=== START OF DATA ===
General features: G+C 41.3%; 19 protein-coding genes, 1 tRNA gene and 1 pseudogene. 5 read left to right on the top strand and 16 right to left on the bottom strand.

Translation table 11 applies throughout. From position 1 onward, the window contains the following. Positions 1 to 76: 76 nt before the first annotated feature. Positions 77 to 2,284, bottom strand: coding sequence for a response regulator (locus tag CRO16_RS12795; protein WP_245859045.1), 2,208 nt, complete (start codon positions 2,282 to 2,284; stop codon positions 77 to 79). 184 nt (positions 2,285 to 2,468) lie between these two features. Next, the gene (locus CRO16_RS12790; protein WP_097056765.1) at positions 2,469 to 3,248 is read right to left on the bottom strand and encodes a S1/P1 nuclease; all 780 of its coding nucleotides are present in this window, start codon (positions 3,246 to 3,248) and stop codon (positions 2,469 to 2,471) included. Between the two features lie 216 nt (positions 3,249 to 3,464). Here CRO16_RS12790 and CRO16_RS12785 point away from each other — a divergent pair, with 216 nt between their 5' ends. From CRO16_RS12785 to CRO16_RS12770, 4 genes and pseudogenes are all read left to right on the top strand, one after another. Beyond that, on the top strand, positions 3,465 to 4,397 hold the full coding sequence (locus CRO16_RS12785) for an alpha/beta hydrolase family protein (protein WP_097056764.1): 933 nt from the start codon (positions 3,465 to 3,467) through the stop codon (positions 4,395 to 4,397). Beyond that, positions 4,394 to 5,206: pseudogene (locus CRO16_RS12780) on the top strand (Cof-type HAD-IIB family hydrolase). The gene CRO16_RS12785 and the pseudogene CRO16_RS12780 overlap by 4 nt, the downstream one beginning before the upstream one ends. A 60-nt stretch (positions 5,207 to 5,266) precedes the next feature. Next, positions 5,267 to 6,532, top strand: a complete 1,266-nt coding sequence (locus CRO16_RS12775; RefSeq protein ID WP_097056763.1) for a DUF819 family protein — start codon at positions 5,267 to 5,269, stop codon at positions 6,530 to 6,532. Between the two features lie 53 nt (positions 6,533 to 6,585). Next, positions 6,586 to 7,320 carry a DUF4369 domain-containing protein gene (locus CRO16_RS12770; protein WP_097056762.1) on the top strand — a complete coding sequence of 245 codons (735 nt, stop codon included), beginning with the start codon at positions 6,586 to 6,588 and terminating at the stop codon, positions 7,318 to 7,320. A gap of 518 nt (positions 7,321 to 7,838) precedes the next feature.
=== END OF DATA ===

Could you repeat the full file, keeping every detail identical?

General features: G+C 41.3%; 19 protein-coding genes, 1 tRNA gene and 1 pseudogene. 5 read left to right on the top strand and 16 right to left on the bottom strand.

Translation table 11 applies throughout. From position 1 onward, the window contains the following. Positions 1 to 76: 76 nt before the first annotated feature. Positions 77 to 2,284, bottom strand: coding sequence for a response regulator (locus tag CRO16_RS12795; protein WP_245859045.1), 2,208 nt, complete (start codon positions 2,282 to 2,284; stop codon positions 77 to 79). 184 nt (positions 2,285 to 2,468) lie between these two features. Next, the gene (locus CRO16_RS12790; protein WP_097056765.1) at positions 2,469 to 3,248 is read right to left on the bottom strand and encodes a S1/P1 nuclease; all 780 of its coding nucleotides are present in this window, start codon (positions 3,246 to 3,248) and stop codon (positions 2,469 to 2,471) included. Between the two features lie 216 nt (positions 3,249 to 3,464). Here CRO16_RS12790 and CRO16_RS12785 point away from each other — a divergent pair, with 216 nt between their 5' ends. From CRO16_RS12785 to CRO16_RS12770, 4 genes and pseudogenes are all read left to right on the top strand, one after another. Beyond that, on the top strand, positions 3,465 to 4,397 hold the full coding sequence (locus CRO16_RS12785) for an alpha/beta hydrolase family protein (protein WP_097056764.1): 933 nt from the start codon (positions 3,465 to 3,467) through the stop codon (positions 4,395 to 4,397). Beyond that, positions 4,394 to 5,206: pseudogene (locus CRO16_RS12780) on the top strand (Cof-type HAD-IIB family hydrolase). The gene CRO16_RS12785 and the pseudogene CRO16_RS12780 overlap by 4 nt, the downstream one beginning before the upstream one ends. A 60-nt stretch (positions 5,207 to 5,266) precedes the next feature. Next, positions 5,267 to 6,532, top strand: a complete 1,266-nt coding sequence (locus CRO16_RS12775; RefSeq protein ID WP_097056763.1) for a DUF819 family protein — start codon at positions 5,267 to 5,269, stop codon at positions 6,530 to 6,532. Between the two features lie 53 nt (positions 6,533 to 6,585). Next, positions 6,586 to 7,320 carry a DUF4369 domain-containing protein gene (locus CRO16_RS12770; protein WP_097056762.1) on the top strand — a complete coding sequence of 245 codons (735 nt, stop codon included), beginning with the start codon at positions 6,586 to 6,588 and terminating at the stop codon, positions 7,318 to 7,320. A gap of 518 nt (positions 7,321 to 7,838) precedes the next feature.